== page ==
Blood Estradiol level from transvaginal ultrasounds

Overview

Blood Estradiol Level from Transvaginal Ultrasounds

Keeping blood Estradiol level under control is crucial during fertility treatments in order to avoid risk of overstimulation. To this end blood samples are typically taken every one or two days.

As during fertility treatments Estradiol is mainly produced by the growing follicles, E2E allows physicians to estimate Estradiol level from number and size of the growing follicles as a result of transvaginal ultrasounds.

Fewer Blood Samples

for Treatment Cost Reduction

E2E enables reduction of the number of required blood samples during treatment to check that Estradiol level is below its safety threshold.

This contributes to reduce costs of fertility treatments.

Fewer Patient Visits

for Better Logistics and Higher Patient Comfort

As patients can perform transvaginal ultrasounds by themselves at home with portable devices (see for example Sonaura), E2E allows remote Estradiol estimation, thus enabling reduction of the number of patient visits per treatment.

This also contributes to reduce costs of fertility treatments and to increase patient comfort.

Reliable Individualised Estimations

E2E computes reliable individualised Estradiol estimations by taking into account patient external factors (for example, AFC, pathologies, treatment protocol in use).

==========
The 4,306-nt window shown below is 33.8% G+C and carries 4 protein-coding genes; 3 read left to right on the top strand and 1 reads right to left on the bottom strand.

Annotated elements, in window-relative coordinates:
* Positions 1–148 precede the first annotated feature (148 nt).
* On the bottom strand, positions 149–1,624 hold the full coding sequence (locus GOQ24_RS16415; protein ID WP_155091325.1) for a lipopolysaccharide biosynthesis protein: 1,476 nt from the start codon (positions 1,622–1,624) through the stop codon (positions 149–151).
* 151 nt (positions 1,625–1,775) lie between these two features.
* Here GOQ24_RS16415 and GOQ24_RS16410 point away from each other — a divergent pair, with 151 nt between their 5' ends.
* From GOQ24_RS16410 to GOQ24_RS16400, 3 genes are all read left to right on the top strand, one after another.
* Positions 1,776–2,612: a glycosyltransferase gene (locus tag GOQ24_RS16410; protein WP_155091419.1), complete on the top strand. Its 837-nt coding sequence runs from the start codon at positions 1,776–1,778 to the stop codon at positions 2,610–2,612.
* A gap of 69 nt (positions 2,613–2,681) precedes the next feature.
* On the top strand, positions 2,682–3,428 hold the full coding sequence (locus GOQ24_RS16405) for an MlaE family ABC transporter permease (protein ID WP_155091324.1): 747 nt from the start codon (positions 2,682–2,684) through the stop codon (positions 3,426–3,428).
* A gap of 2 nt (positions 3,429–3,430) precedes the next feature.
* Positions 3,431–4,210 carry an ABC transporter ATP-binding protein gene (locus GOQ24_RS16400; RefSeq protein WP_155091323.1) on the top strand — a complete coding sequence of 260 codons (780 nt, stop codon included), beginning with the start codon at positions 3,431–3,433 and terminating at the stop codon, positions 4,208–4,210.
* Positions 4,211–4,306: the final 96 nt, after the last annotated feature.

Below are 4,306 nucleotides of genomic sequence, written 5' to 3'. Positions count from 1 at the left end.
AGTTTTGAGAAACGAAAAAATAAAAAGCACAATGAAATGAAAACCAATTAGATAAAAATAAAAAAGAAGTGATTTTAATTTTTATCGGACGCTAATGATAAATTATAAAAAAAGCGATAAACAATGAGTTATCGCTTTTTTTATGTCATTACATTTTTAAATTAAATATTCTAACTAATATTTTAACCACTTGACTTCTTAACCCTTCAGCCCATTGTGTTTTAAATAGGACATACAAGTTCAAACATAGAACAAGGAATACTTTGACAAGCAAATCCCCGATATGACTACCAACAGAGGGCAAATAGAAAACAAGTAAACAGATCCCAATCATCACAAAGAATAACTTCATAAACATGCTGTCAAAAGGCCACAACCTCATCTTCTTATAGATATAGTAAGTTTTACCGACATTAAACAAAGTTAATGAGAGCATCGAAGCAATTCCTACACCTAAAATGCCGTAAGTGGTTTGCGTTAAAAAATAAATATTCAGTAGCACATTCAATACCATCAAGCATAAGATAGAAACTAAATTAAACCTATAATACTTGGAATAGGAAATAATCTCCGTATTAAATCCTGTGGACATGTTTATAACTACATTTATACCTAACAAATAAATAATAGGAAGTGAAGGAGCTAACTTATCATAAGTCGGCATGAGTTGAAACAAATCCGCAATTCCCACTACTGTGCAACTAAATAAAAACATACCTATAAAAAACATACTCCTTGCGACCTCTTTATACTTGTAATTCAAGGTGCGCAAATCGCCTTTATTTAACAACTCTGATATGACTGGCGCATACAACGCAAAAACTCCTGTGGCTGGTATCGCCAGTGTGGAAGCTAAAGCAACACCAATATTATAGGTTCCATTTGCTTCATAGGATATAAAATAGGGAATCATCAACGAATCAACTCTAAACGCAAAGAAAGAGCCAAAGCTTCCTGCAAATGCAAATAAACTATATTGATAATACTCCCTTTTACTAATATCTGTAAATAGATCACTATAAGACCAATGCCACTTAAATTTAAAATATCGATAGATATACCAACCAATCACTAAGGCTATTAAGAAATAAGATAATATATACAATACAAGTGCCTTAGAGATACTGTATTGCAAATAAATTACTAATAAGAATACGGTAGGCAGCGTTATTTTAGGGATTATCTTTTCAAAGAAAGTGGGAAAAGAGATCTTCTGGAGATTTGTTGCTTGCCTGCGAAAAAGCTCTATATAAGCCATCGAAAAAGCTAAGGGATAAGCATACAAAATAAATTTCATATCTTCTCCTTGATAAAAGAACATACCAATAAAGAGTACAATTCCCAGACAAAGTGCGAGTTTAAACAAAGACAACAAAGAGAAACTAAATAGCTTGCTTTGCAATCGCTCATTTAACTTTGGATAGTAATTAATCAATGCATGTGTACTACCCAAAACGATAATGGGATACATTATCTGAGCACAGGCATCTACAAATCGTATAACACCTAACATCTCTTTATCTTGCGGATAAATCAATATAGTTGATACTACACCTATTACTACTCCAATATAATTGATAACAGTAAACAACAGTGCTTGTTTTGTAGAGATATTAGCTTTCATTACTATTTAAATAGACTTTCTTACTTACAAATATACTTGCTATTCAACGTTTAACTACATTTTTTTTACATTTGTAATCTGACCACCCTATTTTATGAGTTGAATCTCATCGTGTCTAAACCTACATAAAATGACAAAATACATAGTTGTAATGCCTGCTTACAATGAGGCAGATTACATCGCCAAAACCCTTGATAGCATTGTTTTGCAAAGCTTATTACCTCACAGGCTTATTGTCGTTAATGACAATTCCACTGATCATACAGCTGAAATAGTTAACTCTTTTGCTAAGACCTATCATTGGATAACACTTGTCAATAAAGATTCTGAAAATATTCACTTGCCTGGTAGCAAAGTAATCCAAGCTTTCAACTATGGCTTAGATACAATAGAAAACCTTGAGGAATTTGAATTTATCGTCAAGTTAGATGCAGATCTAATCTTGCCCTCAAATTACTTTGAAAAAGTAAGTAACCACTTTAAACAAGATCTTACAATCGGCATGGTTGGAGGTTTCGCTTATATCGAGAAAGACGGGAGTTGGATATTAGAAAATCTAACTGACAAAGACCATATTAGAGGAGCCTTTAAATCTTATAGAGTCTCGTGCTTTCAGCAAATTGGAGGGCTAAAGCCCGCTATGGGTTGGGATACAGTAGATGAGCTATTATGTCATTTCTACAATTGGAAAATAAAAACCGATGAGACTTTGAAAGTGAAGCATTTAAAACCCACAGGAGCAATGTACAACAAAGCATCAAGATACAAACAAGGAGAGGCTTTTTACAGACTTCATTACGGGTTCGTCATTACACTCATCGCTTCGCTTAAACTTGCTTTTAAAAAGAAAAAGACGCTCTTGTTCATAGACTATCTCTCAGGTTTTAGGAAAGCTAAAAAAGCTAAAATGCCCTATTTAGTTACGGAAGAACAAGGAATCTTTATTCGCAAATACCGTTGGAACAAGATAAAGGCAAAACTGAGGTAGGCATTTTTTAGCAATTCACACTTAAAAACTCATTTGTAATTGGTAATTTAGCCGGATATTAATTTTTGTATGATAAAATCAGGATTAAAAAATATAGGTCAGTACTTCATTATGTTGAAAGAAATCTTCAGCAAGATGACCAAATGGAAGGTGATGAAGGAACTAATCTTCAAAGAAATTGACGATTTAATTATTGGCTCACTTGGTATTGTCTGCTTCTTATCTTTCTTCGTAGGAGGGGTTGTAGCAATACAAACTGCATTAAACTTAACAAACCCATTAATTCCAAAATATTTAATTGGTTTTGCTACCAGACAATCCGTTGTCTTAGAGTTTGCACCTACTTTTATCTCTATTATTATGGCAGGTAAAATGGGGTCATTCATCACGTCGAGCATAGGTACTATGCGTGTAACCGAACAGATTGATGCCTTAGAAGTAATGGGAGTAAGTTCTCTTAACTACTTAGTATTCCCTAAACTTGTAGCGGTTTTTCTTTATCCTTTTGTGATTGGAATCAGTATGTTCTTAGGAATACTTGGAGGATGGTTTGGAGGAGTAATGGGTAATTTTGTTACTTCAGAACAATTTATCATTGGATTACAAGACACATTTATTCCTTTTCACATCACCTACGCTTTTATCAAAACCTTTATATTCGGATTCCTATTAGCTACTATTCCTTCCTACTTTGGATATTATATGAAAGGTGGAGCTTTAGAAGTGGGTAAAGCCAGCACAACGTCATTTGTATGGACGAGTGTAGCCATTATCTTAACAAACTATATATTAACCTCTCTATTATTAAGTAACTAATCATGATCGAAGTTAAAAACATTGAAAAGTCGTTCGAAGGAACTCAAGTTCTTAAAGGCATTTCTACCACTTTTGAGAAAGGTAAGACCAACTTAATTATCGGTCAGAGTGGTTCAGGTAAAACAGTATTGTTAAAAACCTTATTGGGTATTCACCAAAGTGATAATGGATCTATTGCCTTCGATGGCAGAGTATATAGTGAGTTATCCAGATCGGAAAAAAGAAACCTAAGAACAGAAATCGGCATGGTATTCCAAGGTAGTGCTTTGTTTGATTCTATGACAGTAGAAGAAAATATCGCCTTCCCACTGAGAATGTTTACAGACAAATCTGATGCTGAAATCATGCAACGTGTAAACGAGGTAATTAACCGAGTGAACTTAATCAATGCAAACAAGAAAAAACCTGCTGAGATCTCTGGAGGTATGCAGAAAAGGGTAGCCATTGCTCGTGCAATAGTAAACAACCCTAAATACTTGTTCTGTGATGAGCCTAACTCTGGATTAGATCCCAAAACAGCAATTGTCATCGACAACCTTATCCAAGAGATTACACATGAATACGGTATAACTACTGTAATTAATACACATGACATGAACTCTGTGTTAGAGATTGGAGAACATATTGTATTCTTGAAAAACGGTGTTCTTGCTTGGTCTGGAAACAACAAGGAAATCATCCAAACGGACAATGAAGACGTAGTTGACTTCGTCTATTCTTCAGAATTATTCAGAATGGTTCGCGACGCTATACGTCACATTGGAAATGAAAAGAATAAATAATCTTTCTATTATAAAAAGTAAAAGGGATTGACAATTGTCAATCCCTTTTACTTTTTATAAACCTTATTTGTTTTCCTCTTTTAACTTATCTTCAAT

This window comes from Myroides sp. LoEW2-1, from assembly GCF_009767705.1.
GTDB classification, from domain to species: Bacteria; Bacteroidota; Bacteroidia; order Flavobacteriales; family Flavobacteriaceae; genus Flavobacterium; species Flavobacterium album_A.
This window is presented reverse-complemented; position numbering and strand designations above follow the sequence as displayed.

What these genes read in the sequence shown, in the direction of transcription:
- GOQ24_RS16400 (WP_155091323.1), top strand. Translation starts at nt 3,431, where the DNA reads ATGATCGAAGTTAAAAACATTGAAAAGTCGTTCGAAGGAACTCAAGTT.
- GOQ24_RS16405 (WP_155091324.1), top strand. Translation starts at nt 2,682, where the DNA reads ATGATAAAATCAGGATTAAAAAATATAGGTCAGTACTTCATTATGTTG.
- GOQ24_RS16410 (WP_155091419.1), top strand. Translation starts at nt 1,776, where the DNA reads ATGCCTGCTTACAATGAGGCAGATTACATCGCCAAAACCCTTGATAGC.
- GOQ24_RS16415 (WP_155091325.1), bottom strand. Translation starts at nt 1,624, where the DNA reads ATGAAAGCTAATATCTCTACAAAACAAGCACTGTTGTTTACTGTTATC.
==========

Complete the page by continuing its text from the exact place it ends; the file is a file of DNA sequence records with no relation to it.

Accuracy improves after any actual measurement. For most patient groups two measurements suffice to have fully reliable estimations.

Physiology of Estradiol Production during Fertility Treatments

Follicles growing in the ovary have the 3-layer structure shown in the figure. They consist in a fluid-filled Antrum, the Granulosa layer and the Theca layer.

During the Stimulation phase of a fertility treatment, Estradiol is mainly produced by the cells of the Granulosa layer of the growing follicles.

The diameter of the follicles, as measured from transvaginal ultrasounds, is the diameter of the Antrum (as granulosa and theca layers are not visible through ultrasounds).

Volume of the Granulosa Layer

It is known that the tickness of the Granulosa layer is constant during follicle growth (around $$45\mu m$$).

From this follows that the volume of the Granulosa layer can be easily estimated from the diameter of the Antrum using standard geometry arguments, assuming that the follicles have a spherical shape.

Retrospective Clinical Data

used for E2E Accuracy Estimation

Here we show experimental results on the accuracy assessment of the Estradiol estimations performed by E2E both when some actual Estradiol measurements are available for the patient at hand (patient-specific estimations) and when only information of the patient group is known (inter-patient estimations).

Experiments use retrospective clinical data on thousands of patients.

Data have been kindly provided by University Hospital of Zurich and Hannover Medical School (Paeon partners) as well as University Hospital of Lausanne and University Hospital of Basel as a result of networking activities.

The figure shows the accuracy achieved by the patient-specific Estradiol estimation performed by E2E. In particular, for each patient class, the figure shows the average Estradiol estimation error and the standard deviation on the patients in our database, when feeding the system with 2, 3 and 4 actual measurements of Estradiol blood level and number and size of follicles.

It can be seen that 3 actual measurements are enough to make Estradiol patient-specific estimation very accurate.

As expected, for some groups like the group consisting in women affected by PCOS, standard deviation is higher. This is in agreement with the fact that PCOS patients form a heterogeneous group with high inter-patient variability. It is also expected that standard deviation tends to increase as the number of follicles increases.